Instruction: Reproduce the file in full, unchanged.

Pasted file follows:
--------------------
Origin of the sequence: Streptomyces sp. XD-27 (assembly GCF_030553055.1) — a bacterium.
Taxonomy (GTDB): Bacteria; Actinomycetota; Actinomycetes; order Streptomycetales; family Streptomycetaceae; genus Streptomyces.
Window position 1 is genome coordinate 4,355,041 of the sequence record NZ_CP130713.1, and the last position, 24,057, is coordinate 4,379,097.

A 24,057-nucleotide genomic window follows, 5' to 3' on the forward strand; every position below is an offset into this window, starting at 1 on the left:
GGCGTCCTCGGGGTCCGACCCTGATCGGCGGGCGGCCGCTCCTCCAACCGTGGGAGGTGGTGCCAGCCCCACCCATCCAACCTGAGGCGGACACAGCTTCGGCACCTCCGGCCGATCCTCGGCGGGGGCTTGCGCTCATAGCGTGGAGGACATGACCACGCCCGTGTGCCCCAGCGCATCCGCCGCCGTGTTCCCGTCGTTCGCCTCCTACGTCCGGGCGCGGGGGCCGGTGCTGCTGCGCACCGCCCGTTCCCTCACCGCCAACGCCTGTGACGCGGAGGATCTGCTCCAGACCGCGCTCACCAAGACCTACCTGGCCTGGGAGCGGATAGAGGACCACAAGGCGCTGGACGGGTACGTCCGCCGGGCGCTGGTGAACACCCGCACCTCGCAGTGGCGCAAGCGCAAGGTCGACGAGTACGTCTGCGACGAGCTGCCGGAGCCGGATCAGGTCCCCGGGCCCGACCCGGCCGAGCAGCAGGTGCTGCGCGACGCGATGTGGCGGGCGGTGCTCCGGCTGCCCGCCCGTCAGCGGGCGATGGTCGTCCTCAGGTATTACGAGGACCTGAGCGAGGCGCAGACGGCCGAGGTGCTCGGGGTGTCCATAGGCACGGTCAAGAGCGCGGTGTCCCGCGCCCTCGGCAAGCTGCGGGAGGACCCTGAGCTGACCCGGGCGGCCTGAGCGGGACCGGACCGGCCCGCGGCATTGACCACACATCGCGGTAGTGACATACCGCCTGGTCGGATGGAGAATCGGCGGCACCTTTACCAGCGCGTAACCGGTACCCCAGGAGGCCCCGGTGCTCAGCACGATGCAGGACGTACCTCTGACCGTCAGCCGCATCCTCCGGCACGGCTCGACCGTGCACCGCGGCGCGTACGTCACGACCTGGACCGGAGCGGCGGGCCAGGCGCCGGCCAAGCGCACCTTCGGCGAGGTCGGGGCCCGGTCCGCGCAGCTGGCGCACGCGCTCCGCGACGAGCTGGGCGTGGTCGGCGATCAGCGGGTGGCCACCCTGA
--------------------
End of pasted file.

Origin of the sequence: Streptomyces sp. XD-27 (assembly GCF_030553055.1) — a bacterium.
Taxonomy (GTDB): Bacteria; Actinomycetota; Actinomycetes; order Streptomycetales; family Streptomycetaceae; genus Streptomyces.
Window position 1 is genome coordinate 4,355,041 of the sequence record NZ_CP130713.1, and the last position, 24,057, is coordinate 4,379,097.

A 24,057-nucleotide genomic window follows, 5' to 3' on the forward strand; every position below is an offset into this window, starting at 1 on the left:
GGCGTCCTCGGGGTCCGACCCTGATCGGCGGGCGGCCGCTCCTCCAACCGTGGGAGGTGGTGCCAGCCCCACCCATCCAACCTGAGGCGGACACAGCTTCGGCACCTCCGGCCGATCCTCGGCGGGGGCTTGCGCTCATAGCGTGGAGGACATGACCACGCCCGTGTGCCCCAGCGCATCCGCCGCCGTGTTCCCGTCGTTCGCCTCCTACGTCCGGGCGCGGGGGCCGGTGCTGCTGCGCACCGCCCGTTCCCTCACCGCCAACGCCTGTGACGCGGAGGATCTGCTCCAGACCGCGCTCACCAAGACCTACCTGGCCTGGGAGCGGATAGAGGACCACAAGGCGCTGGACGGGTACGTCCGCCGGGCGCTGGTGAACACCCGCACCTCGCAGTGGCGCAAGCGCAAGGTCGACGAGTACGTCTGCGACGAGCTGCCGGAGCCGGATCAGGTCCCCGGGCCCGACCCGGCCGAGCAGCAGGTGCTGCGCGACGCGATGTGGCGGGCGGTGCTCCGGCTGCCCGCCCGTCAGCGGGCGATGGTCGTCCTCAGGTATTACGAGGACCTGAGCGAGGCGCAGACGGCCGAGGTGCTCGGGGTGTCCATAGGCACGGTCAAGAGCGCGGTGTCCCGCGCCCTCGGCAAGCTGCGGGAGGACCCTGAGCTGACCCGGGCGGCCTGAGCGGGACCGGACCGGCCCGCGGCATTGACCACACATCGCGGTAGTGACATACCGCCTGGTCGGATGGAGAATCGGCGGCACCTTTACCAGCGCGTAACCGGTACCCCAGGAGGCCCCGGTGCTCAGCACGATGCAGGACGTACCTCTGACCGTCAGCCGCATCCTCCGGCACGGCTCGACCGTGCACCGCGGCGCGTACGTCACGACCTGGACCGGAGCGGCGGGCCAGGCGCCGGCCAAGCGCACCTTCGGCGAGGTCGGGGCCCGGTCCGCGCAGCTGGCGCACGCGCTCCGCGACGAGCTGGGCGTGGTCGGCGATCAGCGGGTGGCCACCCTGA